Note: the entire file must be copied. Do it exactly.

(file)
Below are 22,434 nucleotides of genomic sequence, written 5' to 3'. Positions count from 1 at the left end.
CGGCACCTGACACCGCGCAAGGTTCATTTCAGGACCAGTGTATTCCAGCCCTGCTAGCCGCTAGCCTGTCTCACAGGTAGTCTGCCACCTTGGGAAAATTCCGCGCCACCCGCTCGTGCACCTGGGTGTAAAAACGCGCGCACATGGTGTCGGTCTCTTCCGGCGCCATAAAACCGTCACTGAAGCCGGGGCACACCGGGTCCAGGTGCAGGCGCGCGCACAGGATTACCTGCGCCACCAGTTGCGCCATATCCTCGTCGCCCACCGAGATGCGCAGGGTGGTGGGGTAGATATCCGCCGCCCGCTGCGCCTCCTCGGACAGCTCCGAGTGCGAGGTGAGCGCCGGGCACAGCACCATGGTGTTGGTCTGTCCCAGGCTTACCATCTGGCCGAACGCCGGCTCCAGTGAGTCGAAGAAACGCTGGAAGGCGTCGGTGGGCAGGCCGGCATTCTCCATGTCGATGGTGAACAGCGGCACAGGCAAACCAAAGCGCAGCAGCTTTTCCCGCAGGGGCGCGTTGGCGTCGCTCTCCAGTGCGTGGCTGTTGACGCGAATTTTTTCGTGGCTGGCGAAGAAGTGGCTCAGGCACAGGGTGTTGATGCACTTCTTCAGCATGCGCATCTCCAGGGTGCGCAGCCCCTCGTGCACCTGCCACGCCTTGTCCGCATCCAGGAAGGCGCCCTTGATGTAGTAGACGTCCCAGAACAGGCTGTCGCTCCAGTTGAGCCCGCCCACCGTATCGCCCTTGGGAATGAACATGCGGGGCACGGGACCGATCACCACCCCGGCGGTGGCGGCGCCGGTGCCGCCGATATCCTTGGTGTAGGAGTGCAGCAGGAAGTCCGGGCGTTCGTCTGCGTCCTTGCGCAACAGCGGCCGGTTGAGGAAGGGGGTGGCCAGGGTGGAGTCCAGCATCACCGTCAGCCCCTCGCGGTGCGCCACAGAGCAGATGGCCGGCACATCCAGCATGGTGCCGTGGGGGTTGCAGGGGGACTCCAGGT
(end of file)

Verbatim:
Below are 22,434 nucleotides of genomic sequence, written 5' to 3'. Positions count from 1 at the left end.
CGGCACCTGACACCGCGCAAGGTTCATTTCAGGACCAGTGTATTCCAGCCCTGCTAGCCGCTAGCCTGTCTCACAGGTAGTCTGCCACCTTGGGAAAATTCCGCGCCACCCGCTCGTGCACCTGGGTGTAAAAACGCGCGCACATGGTGTCGGTCTCTTCCGGCGCCATAAAACCGTCACTGAAGCCGGGGCACACCGGGTCCAGGTGCAGGCGCGCGCACAGGATTACCTGCGCCACCAGTTGCGCCATATCCTCGTCGCCCACCGAGATGCGCAGGGTGGTGGGGTAGATATCCGCCGCCCGCTGCGCCTCCTCGGACAGCTCCGAGTGCGAGGTGAGCGCCGGGCACAGCACCATGGTGTTGGTCTGTCCCAGGCTTACCATCTGGCCGAACGCCGGCTCCAGTGAGTCGAAGAAACGCTGGAAGGCGTCGGTGGGCAGGCCGGCATTCTCCATGTCGATGGTGAACAGCGGCACAGGCAAACCAAAGCGCAGCAGCTTTTCCCGCAGGGGCGCGTTGGCGTCGCTCTCCAGTGCGTGGCTGTTGACGCGAATTTTTTCGTGGCTGGCGAAGAAGTGGCTCAGGCACAGGGTGTTGATGCACTTCTTCAGCATGCGCATCTCCAGGGTGCGCAGCCCCTCGTGCACCTGCCACGCCTTGTCCGCATCCAGGAAGGCGCCCTTGATGTAGTAGACGTCCCAGAACAGGCTGTCGCTCCAGTTGAGCCCGCCCACCGTATCGCCCTTGGGAATGAACATGCGGGGCACGGGACCGATCACCACCCCGGCGGTGGCGGCGCCGGTGCCGCCGATATCCTTGGTGTAGGAGTGCAGCAGGAAGTCCGGGCGTTCGTCTGCGTCCTTGCGCAACAGCGGCCGGTTGAGGAAGGGGGTGGCCAGGGTGGAGTCCAGCATCACCGTCAGCCCCTCGCGGTGCGCCACAGAGCAGATGGCCGGCACATCCAGCATGGTGCCGTGGGGGTTGCAGGGGGACTCCAGGT